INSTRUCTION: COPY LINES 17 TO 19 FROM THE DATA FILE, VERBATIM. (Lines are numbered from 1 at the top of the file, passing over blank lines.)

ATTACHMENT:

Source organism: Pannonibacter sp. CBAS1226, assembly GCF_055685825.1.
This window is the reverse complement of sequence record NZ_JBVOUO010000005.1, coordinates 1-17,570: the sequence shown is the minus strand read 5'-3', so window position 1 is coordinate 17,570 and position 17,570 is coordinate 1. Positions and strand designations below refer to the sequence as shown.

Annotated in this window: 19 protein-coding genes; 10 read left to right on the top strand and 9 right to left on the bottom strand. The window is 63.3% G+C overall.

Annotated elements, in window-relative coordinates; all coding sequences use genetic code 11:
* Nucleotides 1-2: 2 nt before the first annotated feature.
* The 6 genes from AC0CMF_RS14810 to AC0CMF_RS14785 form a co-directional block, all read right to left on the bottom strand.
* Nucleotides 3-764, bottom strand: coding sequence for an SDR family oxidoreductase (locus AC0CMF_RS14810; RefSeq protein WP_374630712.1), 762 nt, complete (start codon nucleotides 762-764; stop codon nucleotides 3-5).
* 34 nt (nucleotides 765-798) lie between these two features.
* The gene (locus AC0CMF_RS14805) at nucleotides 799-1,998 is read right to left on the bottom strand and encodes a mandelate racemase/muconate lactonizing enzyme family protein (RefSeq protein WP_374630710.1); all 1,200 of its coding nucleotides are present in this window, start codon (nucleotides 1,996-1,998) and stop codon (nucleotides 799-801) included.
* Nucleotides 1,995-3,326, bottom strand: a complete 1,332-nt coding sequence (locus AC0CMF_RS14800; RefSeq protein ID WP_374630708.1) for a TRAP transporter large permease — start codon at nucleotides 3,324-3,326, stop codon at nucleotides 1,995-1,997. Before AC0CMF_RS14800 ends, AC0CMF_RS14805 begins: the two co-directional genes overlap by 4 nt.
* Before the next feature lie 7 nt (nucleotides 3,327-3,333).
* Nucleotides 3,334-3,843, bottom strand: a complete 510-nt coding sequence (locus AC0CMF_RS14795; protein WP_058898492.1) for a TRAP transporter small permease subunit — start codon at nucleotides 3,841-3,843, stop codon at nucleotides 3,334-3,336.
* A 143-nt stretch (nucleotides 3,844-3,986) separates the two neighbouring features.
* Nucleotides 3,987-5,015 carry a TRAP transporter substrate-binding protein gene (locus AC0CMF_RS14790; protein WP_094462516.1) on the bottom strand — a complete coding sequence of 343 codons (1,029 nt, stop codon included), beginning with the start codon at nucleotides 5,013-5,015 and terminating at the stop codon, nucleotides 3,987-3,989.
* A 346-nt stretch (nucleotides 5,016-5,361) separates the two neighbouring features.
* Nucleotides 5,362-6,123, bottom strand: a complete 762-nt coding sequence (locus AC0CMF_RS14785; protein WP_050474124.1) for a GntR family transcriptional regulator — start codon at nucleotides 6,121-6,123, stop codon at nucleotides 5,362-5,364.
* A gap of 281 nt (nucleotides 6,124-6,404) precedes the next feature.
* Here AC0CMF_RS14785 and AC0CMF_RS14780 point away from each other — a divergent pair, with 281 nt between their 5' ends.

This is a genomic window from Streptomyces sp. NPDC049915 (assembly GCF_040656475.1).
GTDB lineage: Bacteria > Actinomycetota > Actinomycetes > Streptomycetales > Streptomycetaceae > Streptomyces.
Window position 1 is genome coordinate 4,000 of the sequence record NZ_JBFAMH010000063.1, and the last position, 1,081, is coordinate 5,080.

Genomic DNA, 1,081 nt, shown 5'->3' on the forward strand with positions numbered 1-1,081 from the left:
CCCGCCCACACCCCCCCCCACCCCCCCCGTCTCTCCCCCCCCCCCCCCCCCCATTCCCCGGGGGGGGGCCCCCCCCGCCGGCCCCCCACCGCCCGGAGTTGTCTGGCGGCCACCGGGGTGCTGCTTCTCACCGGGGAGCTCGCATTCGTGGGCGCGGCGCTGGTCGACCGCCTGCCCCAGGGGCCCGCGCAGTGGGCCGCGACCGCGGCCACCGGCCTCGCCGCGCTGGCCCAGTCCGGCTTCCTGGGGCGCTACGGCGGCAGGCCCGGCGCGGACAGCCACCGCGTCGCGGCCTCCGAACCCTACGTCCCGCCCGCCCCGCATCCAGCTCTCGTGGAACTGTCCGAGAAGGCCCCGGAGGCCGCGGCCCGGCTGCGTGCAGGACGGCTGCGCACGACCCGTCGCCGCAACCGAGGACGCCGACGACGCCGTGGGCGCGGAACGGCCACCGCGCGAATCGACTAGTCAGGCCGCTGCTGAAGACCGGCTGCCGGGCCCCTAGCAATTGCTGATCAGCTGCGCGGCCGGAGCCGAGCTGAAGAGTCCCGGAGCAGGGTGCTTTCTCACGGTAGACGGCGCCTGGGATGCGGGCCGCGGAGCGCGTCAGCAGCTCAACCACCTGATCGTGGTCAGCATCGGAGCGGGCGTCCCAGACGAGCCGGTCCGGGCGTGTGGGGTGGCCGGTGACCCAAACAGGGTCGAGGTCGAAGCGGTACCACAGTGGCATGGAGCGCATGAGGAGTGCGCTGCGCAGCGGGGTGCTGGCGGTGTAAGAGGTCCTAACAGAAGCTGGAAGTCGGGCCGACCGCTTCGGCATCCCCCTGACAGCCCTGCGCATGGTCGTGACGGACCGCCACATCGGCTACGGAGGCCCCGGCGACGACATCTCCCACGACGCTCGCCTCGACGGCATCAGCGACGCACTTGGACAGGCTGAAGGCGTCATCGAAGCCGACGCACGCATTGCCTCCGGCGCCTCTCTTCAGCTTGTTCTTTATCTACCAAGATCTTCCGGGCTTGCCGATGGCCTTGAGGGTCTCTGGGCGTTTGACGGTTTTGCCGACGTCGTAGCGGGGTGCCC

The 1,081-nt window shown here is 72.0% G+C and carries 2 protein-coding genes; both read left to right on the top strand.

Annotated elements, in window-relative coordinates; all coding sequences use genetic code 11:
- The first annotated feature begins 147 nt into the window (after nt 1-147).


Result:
* A gap of 281 nt (nucleotides 6,124-6,404) precedes the next feature.
* Here AC0CMF_RS14785 and AC0CMF_RS14780 point away from each other — a divergent pair, with 281 nt between their 5' ends.

This is a genomic window from Streptomyces sp. NPDC049915 (assembly GCF_040656475.1).